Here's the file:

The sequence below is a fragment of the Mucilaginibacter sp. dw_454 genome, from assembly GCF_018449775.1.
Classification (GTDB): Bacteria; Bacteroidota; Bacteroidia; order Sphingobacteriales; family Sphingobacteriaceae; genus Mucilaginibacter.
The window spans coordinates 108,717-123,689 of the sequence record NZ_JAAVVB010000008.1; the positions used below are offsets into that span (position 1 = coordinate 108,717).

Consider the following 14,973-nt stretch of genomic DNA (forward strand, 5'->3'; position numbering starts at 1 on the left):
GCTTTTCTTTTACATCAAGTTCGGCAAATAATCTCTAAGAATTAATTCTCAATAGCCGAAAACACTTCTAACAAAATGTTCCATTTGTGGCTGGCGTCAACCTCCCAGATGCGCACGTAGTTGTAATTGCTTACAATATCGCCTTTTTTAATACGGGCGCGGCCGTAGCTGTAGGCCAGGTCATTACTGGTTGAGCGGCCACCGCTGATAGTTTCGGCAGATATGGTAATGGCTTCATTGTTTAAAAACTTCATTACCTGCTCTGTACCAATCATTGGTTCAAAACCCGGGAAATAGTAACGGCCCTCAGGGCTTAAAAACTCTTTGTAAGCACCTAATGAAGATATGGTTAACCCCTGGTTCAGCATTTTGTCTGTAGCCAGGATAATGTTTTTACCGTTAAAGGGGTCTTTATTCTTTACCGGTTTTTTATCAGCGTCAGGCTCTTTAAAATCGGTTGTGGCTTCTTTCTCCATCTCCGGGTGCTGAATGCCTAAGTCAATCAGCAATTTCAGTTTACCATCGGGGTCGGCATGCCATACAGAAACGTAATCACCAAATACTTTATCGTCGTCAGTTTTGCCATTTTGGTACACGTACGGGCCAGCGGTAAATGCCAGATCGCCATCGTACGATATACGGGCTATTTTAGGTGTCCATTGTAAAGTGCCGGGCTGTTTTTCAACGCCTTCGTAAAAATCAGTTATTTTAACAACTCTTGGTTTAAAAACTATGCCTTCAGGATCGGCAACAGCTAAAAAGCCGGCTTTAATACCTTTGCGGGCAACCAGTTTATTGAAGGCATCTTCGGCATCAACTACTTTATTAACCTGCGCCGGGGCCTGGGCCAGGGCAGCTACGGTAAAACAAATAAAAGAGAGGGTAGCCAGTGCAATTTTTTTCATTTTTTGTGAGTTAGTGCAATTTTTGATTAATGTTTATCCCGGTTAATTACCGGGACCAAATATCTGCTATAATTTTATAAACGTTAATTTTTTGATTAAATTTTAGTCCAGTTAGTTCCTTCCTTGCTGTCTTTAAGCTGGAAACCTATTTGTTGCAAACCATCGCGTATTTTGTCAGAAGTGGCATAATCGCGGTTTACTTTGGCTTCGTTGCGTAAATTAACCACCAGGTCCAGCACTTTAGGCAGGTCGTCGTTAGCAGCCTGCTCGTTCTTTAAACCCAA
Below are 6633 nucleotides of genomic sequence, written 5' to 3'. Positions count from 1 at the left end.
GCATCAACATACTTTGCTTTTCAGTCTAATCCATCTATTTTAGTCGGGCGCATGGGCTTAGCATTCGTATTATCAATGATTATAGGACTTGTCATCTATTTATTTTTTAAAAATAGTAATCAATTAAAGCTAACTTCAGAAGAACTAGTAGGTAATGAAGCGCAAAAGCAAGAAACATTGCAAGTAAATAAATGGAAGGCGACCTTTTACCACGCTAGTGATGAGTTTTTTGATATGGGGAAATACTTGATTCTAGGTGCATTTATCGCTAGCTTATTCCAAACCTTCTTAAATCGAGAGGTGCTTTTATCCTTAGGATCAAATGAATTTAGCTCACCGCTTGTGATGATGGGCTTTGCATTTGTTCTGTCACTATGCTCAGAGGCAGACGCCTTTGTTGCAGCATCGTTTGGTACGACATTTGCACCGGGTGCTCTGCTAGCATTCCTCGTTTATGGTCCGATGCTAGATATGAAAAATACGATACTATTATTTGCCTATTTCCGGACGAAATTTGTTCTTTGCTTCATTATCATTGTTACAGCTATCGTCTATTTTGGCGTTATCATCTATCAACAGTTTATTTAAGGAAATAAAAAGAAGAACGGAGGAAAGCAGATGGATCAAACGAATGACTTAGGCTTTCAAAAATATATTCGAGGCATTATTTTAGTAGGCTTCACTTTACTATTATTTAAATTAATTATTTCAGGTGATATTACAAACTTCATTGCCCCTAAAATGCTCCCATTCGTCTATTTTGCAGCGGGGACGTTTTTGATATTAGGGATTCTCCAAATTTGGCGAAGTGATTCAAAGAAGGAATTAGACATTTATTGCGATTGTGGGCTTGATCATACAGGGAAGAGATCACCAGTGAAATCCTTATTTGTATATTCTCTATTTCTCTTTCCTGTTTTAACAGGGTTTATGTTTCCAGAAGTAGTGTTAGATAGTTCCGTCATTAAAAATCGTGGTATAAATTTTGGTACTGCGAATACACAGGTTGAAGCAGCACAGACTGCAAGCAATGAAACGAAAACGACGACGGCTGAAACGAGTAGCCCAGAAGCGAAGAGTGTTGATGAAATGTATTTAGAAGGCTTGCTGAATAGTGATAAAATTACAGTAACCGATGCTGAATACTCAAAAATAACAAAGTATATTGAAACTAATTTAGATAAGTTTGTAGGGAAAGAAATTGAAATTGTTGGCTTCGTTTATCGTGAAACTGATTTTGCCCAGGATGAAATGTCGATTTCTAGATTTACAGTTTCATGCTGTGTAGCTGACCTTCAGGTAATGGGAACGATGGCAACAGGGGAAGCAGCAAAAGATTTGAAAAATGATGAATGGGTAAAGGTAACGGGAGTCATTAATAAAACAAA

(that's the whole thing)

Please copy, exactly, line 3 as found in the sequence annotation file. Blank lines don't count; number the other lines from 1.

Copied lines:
The window spans coordinates 108,717-123,689 of the sequence record NZ_JAAVVB010000008.1; the positions used below are offsets into that span (position 1 = coordinate 108,717).